Of course a VDU or some sophisticated means of output is essential for anything but the most basic uses of any machine and below is described an interface to tor the P.E. VDU. The photograph shows that a 31-way Vero connector which has been mounted on the top edge of the MK14 p.c.b. This is not connected to the expansion edge connector in that region but is bussed, via wire links beneath the p.c.b. to the data, address and control lines of the SC/MP chip. In addition a 4011 CMOS chip is mounted at the top right of the p.c.b. and connected as shown in Fig. 1.

A spare gate in IC16 is used to enable the VDU only when RDS or WDS is high - this prevents the address and status information on the data bus from interfering with the VDU RAM. The circuit shown enables the VDU as a 1k block of memory replacing the top two copies of the monitor (each of 512 bytes)

To connect the interface to the MK14 "A11" must be disconnected from the enable inputs of IC2 and 3 (pin 13) and fed, along with "A10" to the 4011 as shown. Pin 13 of IC2 and 3 is hen connected to an output of the 4011, again as in the diagram. The VDU screen then occupies the addresses X400 to X7FF, Later machines may have the monitor correctly decoded to lie only in the lowest 512 bytes - I have an issue V board which apparently has this modification. You can check by viewing a few addresses between X200 and X7FF to see if the monitor is there. If it is not then a simpler interface may be used which does not involve IC2 and 3. This is also shown in Fig.1. , the rest of the interface as is before.

It should be noted that no buffering was found necessary on any of th busses to drive the VDU as it presents, almost entirely, low power loads.


The expansions described will produce not only a reasonably sophisticated personal computer, but also a control development system of some power. In my opinion it is this latter area which has been somewhat neglected by Science of Cambridge's Marketing Policy.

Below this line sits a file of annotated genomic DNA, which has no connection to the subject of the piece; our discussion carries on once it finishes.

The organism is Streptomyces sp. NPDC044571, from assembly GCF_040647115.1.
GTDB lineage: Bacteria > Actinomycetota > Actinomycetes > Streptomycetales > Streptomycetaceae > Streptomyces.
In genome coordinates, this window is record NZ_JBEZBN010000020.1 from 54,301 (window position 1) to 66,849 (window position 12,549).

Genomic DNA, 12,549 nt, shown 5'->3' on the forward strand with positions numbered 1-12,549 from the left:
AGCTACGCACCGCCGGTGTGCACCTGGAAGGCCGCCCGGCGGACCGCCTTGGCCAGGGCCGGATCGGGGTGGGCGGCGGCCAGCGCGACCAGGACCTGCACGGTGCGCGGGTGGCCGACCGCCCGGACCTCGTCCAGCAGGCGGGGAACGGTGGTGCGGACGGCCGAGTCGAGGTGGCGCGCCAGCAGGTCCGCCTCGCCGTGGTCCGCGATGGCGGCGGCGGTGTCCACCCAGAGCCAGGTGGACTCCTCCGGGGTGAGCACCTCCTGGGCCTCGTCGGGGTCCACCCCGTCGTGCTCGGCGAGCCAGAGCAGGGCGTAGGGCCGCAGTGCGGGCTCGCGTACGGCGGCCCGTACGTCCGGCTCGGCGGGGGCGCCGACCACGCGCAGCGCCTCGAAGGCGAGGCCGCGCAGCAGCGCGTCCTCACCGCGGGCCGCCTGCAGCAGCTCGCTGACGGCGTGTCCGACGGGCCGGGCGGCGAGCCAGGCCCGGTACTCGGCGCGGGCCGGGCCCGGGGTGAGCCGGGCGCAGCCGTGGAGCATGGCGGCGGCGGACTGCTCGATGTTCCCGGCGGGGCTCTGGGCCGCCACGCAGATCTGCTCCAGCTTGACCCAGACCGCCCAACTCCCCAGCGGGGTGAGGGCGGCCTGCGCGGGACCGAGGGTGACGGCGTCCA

In conclusion, the MK14 is a well though out product nicely packaged, and easy to use with the revised monitor. Indeed my firm opinion is that no electronics enthusiast or engineer should be without one in today's technology.

Memory Map

Only the first 12 bits of the program counter are decoded.

000-1FF 512 byte SCIOS ROM Decoded by 0xxx
200-3FF ROM Shadow / Expansion RAM  
400-5FF ROM Shadow / Expansion RAM  
600-7FF ROM Shadow / Expansion RAM  
800-87F 128 bytes I/O chip RAM Decoded by 1xx0
880-8FF I/O Ports Decoded by 1xx0
900-9FF Keyboard & Display Decoded by 1x01
A00-AFF I/O Port & RAM Shadow  
B00-BFF 256 bytes RAM (Extended) / VDU RAM Decoded by 1011
C00-CFF I/O Port & RAM Shadow  
D00-DFF Keyboard & Display Shadow  
E00-EFF I/O Port & RAM Shadow  
F00-FFF 256 bytes RAM (Standard) / VDU RAM Decoded by 1111

Keyboard Decoding

On a READ the switch levels are read onto the bus via IC11 into bits D4-D7

On a WRITE the bits D0-D7 are latched (sort of!) via IC9 and IC10 into the video display latches (D0=Segment A,D7 = Decimal Point)

On any access the lower 4 address bits are latched into IC12. These are decoded by IC13, dragging the appropriate line low to light the segments selected via IC9 and IC10

IC11 is normally read as 1111xxxx - if a key is pressed when the corresponding line is pulled low via IC13 then bits will be read as zero - this indicates a key is being pressed.

RAM Expansion

It is a standard Sinclair design that the 3 ROM Shadows between 0200 and 07FF can be replaced by RAM, giving a theoretical total of 1.5k (expansion) 1-4k (extended) 1-8k (RAM I/O Chip) 1-4k (Standard)